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Norwegian Air Shuttle’s cash dwindling fast

Agence France-Presse

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Norwegian Air Shuttle’s cash dwindling fast

NORWEGIAN AIR SHUTTLE. In this file photo taken on March 5, 2015, an aircraft of Norwegian Air Shuttle is parked at Stockholm Arlanda Airport in Sweden.

Photo by Johan Nilsson/TT News Agency/AFP

'It is crucial that the Norwegian aviation industry receive further support if we are going to survive,' says Norwegian Air Shuttle CEO Jacob Schram

Beleaguered low-cost carrier Norwegian Air Shuttle has only 318 million euros to see it through the winter, its quarterly report showed on Tuesday, November 10, a day after Oslo refused to mount another bailout.

“This crisis is far from over and as we enter the traditionally more difficult winter trading environment it is crucial that the Norwegian aviation industry receive further support if we are going to survive,” chief executive Jacob Schram said in a statement.

Like its rivals, Norwegian has been hard hit by the COVID-19 pandemic which has paralyzed the aviation sector since March.

The company – which has struggled for several years after an ambitious expansion program saddled it with a mountain of debt – used only 25 of its 140 aircraft in the 3rd quarter.

Norwegian posted a loss of more than 1 billion kroner (95.7 million euros, $113 million) during the period, compared to a net profit of almost 1.7 billion kroner a year earlier. That brings its loss for the first 9 months of the year to 6.4 billion kroner.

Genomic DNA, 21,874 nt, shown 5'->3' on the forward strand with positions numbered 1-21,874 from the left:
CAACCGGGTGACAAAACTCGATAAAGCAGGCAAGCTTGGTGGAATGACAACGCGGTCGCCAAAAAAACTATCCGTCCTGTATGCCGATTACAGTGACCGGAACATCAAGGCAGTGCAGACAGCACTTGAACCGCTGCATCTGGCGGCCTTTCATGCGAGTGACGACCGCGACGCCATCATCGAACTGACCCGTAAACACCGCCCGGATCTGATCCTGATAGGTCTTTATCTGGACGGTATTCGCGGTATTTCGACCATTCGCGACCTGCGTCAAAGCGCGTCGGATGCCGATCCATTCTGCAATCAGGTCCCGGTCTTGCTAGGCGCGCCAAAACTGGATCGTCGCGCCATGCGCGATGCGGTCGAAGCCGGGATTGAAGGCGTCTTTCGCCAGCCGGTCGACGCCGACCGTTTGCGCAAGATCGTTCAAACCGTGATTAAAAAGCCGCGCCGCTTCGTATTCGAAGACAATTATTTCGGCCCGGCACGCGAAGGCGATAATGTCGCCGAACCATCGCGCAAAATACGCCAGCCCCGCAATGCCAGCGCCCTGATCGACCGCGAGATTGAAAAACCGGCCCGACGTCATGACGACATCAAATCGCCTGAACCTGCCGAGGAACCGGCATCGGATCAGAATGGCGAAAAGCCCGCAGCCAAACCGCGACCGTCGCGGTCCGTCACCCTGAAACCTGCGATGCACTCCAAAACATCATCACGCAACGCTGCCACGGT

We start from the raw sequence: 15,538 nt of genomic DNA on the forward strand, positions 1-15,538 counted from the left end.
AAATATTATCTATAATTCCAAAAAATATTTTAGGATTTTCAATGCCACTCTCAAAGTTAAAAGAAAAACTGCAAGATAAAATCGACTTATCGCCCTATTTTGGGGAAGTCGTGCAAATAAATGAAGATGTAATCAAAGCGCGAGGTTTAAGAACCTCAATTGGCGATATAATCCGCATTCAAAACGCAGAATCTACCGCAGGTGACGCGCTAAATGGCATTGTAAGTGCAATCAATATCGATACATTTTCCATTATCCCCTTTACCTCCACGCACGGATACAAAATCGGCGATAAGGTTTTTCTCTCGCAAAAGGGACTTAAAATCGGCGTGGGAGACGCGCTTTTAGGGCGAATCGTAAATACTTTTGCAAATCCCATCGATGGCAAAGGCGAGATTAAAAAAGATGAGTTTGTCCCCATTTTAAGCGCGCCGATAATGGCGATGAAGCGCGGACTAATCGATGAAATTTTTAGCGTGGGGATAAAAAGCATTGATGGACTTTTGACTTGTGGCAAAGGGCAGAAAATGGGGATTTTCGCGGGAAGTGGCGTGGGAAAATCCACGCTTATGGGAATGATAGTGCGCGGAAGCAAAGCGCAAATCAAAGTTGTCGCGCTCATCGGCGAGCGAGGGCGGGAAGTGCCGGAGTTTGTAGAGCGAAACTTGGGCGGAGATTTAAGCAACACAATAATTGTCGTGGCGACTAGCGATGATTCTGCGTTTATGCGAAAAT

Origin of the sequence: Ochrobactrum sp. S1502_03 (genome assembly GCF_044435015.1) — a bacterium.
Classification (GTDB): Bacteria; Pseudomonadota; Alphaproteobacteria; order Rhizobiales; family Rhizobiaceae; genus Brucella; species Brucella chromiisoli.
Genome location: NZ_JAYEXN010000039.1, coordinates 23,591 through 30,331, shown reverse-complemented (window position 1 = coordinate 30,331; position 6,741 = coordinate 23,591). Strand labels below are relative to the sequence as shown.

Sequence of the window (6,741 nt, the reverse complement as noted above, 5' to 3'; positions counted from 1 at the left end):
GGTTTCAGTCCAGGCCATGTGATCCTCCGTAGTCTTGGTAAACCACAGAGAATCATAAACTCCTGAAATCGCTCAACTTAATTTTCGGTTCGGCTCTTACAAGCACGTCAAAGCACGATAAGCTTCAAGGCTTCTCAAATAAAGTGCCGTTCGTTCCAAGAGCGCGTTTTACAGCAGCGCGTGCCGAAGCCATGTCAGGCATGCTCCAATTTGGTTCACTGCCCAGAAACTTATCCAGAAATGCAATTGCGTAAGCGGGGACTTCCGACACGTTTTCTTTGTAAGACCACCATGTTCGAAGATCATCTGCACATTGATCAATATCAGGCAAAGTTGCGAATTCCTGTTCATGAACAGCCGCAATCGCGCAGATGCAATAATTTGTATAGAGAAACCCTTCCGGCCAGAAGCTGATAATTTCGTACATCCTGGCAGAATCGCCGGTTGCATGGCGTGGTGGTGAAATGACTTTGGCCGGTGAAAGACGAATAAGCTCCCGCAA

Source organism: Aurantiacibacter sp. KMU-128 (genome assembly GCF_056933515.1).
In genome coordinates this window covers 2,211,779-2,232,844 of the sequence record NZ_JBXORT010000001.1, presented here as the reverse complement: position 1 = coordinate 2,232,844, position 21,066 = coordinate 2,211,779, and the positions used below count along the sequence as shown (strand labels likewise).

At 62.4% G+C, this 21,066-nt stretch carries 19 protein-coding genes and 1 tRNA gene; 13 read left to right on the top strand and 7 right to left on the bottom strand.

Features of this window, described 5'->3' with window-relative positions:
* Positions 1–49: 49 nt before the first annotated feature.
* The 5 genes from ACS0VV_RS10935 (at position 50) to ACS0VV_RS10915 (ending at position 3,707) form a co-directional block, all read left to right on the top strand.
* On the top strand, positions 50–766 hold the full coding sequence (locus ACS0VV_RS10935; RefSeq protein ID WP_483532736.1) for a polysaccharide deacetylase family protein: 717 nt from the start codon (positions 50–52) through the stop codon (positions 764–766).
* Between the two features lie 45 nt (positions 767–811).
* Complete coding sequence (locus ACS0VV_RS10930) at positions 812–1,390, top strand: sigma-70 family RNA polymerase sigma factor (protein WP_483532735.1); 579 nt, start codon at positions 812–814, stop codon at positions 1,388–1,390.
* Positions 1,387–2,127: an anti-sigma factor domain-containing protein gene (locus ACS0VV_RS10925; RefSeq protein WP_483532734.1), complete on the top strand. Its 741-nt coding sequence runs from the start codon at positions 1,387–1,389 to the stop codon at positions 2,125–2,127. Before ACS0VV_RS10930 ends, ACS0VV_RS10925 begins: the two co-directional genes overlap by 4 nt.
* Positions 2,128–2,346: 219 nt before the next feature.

On Monday, November 9, Europe’s 3rd biggest no-frills airline received what it called a “slap in the face” when the Norwegian government refused to dish out more financial aid, arguing that it was too risky and potentially anticompetitive.

The government earlier this year granted the company guarantees of 3 billion kroner.

The company is now bleeding money, with just 3.4 billion kroner in cash after having burned through more than 500 million per month in the 3rd quarter.

Without a resumption of air traffic or a capital injection, its funds will run out in about 6 months at this rate.

Asked on Monday about the risk of bankruptcy, Schram said he could not rule it out.

Among the scenarios envisaged to save Norwegian, media have cited the sale of aircraft or a capital injection from aircraft leasing companies, which became big shareholders in a vast financial restructuring earlier this year. 

Also floated is the possibility that Boeing would pay the company damages for the grounding of Norwegian’s 18 737 MAX aircraft after two deadly crashes, as well as a takeover by a hedge fund.

In the meantime, the company, which employed more than 10,000 people before the pandemic, announced on Monday that it had furloughed another 1,600 employees, bringing its active staff to 600, with only 6 of its aircraft due to be in operation soon. – Rappler.com

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